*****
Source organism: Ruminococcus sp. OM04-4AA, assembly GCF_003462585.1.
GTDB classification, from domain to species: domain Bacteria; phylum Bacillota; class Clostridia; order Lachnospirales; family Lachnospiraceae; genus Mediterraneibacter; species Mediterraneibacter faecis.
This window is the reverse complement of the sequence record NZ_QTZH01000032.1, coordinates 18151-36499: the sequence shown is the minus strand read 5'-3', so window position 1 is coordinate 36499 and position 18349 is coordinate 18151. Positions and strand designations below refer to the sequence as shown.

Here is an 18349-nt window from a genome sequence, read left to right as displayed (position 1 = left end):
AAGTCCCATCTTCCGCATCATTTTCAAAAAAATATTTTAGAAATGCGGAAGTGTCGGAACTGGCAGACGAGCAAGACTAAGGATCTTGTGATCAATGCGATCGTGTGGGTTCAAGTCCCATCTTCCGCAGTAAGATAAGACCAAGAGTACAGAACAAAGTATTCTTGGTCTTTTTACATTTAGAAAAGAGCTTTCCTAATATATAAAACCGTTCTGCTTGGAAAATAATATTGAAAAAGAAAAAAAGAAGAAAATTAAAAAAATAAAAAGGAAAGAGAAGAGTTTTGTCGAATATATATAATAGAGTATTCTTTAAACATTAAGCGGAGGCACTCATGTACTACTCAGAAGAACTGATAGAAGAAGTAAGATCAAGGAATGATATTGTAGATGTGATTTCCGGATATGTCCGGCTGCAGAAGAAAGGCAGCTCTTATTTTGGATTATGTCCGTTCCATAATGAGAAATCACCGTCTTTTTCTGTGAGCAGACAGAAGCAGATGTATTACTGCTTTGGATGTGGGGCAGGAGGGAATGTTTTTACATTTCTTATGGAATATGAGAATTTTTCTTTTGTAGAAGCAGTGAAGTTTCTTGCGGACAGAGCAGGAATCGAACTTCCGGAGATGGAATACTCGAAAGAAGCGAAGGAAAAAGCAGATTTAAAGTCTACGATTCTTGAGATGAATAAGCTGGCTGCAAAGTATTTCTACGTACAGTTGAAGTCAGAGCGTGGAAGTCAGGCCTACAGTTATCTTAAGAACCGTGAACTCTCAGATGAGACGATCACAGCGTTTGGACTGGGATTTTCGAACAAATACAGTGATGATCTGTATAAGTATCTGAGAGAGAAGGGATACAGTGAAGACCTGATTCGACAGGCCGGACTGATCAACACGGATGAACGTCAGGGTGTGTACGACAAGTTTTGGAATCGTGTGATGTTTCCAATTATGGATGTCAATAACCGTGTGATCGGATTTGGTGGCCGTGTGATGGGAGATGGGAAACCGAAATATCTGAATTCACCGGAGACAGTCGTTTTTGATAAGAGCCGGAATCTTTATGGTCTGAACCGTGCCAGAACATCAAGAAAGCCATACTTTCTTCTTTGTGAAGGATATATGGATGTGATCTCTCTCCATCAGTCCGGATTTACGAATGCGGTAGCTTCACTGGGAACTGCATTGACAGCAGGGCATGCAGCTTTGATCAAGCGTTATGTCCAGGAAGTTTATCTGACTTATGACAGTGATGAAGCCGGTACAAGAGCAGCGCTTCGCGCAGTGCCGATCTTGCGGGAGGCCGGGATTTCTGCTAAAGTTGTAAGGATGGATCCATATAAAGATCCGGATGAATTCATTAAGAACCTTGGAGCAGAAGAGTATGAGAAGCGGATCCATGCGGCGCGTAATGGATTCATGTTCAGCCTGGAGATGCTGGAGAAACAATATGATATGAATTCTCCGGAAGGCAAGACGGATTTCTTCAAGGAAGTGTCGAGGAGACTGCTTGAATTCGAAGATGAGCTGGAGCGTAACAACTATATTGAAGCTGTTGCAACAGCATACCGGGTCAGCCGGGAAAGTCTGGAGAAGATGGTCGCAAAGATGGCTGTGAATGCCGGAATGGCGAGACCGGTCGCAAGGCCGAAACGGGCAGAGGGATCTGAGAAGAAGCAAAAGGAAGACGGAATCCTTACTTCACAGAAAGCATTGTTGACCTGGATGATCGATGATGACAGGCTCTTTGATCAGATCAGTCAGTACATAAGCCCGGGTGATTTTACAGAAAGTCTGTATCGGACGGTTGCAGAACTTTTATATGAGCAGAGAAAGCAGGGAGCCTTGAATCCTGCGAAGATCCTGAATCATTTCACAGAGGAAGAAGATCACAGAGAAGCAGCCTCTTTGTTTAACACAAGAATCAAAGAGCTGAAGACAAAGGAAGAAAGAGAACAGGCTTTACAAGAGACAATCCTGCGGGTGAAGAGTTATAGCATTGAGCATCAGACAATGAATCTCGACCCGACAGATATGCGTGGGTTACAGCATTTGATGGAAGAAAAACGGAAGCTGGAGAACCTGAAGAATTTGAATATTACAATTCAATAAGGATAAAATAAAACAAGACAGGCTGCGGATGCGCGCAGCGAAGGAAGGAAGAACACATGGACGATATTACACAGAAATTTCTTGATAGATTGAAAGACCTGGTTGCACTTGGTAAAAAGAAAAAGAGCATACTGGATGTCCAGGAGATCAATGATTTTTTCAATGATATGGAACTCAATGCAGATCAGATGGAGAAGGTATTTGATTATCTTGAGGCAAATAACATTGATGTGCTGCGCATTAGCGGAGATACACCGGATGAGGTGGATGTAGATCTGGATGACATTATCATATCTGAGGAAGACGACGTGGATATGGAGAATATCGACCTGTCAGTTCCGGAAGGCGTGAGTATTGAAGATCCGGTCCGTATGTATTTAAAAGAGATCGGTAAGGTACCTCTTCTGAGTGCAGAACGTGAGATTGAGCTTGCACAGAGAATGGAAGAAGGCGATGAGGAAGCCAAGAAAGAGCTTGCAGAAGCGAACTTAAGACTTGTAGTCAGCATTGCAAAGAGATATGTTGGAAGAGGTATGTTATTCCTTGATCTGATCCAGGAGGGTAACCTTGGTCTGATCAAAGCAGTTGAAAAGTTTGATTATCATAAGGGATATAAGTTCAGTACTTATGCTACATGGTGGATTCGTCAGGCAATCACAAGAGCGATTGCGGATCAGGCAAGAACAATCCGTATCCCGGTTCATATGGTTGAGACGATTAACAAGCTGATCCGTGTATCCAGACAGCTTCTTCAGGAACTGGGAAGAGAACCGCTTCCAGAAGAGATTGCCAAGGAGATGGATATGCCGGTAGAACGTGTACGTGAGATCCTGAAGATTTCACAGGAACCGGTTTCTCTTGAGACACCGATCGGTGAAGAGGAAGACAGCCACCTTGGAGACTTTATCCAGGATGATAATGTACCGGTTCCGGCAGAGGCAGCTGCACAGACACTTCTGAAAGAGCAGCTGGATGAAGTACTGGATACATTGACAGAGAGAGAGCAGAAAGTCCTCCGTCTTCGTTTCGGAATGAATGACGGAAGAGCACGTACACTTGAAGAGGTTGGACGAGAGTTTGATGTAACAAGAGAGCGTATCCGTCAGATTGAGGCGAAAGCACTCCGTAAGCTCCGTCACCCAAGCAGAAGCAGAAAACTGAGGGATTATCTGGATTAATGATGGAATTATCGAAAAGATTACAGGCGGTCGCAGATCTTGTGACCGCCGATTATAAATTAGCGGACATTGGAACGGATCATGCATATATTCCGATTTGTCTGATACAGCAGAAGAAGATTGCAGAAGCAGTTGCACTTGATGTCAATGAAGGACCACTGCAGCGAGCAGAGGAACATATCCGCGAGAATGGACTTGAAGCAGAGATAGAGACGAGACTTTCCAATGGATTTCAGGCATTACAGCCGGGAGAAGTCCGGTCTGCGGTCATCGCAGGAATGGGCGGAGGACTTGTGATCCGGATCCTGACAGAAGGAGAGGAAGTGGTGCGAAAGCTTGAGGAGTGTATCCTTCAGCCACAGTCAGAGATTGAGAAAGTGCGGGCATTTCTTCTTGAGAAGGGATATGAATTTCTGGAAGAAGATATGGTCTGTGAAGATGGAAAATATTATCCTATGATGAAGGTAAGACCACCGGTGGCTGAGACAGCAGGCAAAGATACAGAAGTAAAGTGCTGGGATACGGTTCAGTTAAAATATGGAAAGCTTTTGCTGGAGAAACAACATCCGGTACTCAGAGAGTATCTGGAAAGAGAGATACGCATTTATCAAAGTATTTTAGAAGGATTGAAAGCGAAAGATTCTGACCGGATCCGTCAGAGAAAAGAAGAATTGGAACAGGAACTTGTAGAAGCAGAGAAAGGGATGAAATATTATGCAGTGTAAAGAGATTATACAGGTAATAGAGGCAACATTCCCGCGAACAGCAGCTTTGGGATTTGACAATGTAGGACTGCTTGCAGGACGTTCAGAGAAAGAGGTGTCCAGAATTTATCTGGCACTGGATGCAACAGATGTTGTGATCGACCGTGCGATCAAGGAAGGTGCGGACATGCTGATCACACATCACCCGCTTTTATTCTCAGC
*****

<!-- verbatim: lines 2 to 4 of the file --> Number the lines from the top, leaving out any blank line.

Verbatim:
GTDB classification, from domain to species: domain Bacteria; phylum Bacillota; class Clostridia; order Lachnospirales; family Lachnospiraceae; genus Mediterraneibacter; species Mediterraneibacter faecis.
This window is the reverse complement of the sequence record NZ_QTZH01000032.1, coordinates 18151-36499: the sequence shown is the minus strand read 5'-3', so window position 1 is coordinate 36499 and position 18349 is coordinate 18151. Positions and strand designations below refer to the sequence as shown.

Here is an 18349-nt window from a genome sequence, read left to right as displayed (position 1 = left end):